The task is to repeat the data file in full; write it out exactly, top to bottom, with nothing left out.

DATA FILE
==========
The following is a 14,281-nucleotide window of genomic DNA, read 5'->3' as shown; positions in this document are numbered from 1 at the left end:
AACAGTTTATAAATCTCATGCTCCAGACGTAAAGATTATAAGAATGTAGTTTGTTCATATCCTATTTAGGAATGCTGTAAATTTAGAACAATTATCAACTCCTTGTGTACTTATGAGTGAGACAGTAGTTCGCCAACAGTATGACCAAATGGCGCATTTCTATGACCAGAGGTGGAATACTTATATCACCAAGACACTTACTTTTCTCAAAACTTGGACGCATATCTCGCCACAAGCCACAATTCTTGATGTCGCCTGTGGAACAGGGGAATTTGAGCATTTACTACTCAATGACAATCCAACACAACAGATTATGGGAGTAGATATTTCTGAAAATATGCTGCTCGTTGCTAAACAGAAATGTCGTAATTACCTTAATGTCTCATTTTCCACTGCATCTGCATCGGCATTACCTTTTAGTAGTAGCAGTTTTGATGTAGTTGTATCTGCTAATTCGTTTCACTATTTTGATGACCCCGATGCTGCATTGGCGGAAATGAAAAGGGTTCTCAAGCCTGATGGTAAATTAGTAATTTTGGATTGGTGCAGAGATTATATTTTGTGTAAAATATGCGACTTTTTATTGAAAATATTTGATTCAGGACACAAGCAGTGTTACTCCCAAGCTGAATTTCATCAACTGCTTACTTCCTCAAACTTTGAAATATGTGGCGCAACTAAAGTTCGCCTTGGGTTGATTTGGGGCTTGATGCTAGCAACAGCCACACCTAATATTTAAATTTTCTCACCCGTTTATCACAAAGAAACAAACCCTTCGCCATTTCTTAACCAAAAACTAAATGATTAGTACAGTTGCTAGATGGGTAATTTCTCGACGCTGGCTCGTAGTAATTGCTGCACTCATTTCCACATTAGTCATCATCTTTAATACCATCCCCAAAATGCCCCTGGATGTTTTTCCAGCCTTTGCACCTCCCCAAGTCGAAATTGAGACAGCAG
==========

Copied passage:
The following is a 14,281-nucleotide window of genomic DNA, read 5'->3' as shown; positions in this document are numbered from 1 at the left end:
AACAGTTTATAAATCTCATGCTCCAGACGTAAAGATTATAAGAATGTAGTTTGTTCATATCCTATTTAGGAATGCTGTAAATTTAGAACAATTATCAACTCCTTGTGTACTTATGAGTGAGACAGTAGTTCGCCAACAGTATGACCAAATGGCGCATTTCTATGACCAGAGGTGGAATACTTATATCACCAAGACACTTACTTTTCTCAAAACTTGGACGCATATCTCGCCACAAGCCACAATTCTTGATGTCGCCTGTGGAACAGGGGAATTTGAGCATTTACTACTCAATGACAATCCAACACAACAGATTATGGGAGTAGATATTTCTGAAAATATGCTGCTCGTTGCTAAACAGAAATGTCGTAATTACCTTAATGTCTCATTTTCCACTGCATCTGCATCGGCATTACCTTTTAGTAGTAGCAGTTTTGATGTAGTTGTATCTGCTAATTCGTTTCACTATTTTGATGACCCCGATGCTGCATTGGCGGAAATGAAAAGGGTTCTCAAGCCTGATGGTAAATTAGTAATTTTGGATTGGTGCAGAGATTATATTTTGTGTAAAATATGCGACTTTTTATTGAAAATATTTGATTCAGGACACAAGCAGTGTTACTCCCAAGCTGAATTTCATCAACTGCTTACTTCCTCAAACTTTGAAATATGTGGCGCAACTAAAGTTCGCCTTGGGTTGATTTGGGGCTTGATGCTAGCAACAGCCACACCTAATATTTAAATTTTCTCACCCGTTTATCACAAAGAAACAAACCCTTCGCCATTTCTTAACCAAAAACTAAATGATTAGTACAGTTGCTAGATGGGTAATTTCTCGACGCTGGCTCGTAGTAATTGCTGCACTCATTTCCACATTAGTCATCATCTTTAATACCATCCCCAAAATGCCCCTGGATGTTTTTCCAGCCTTTGCACCTCCCCAAGTCGAAATTGAGACAGCAG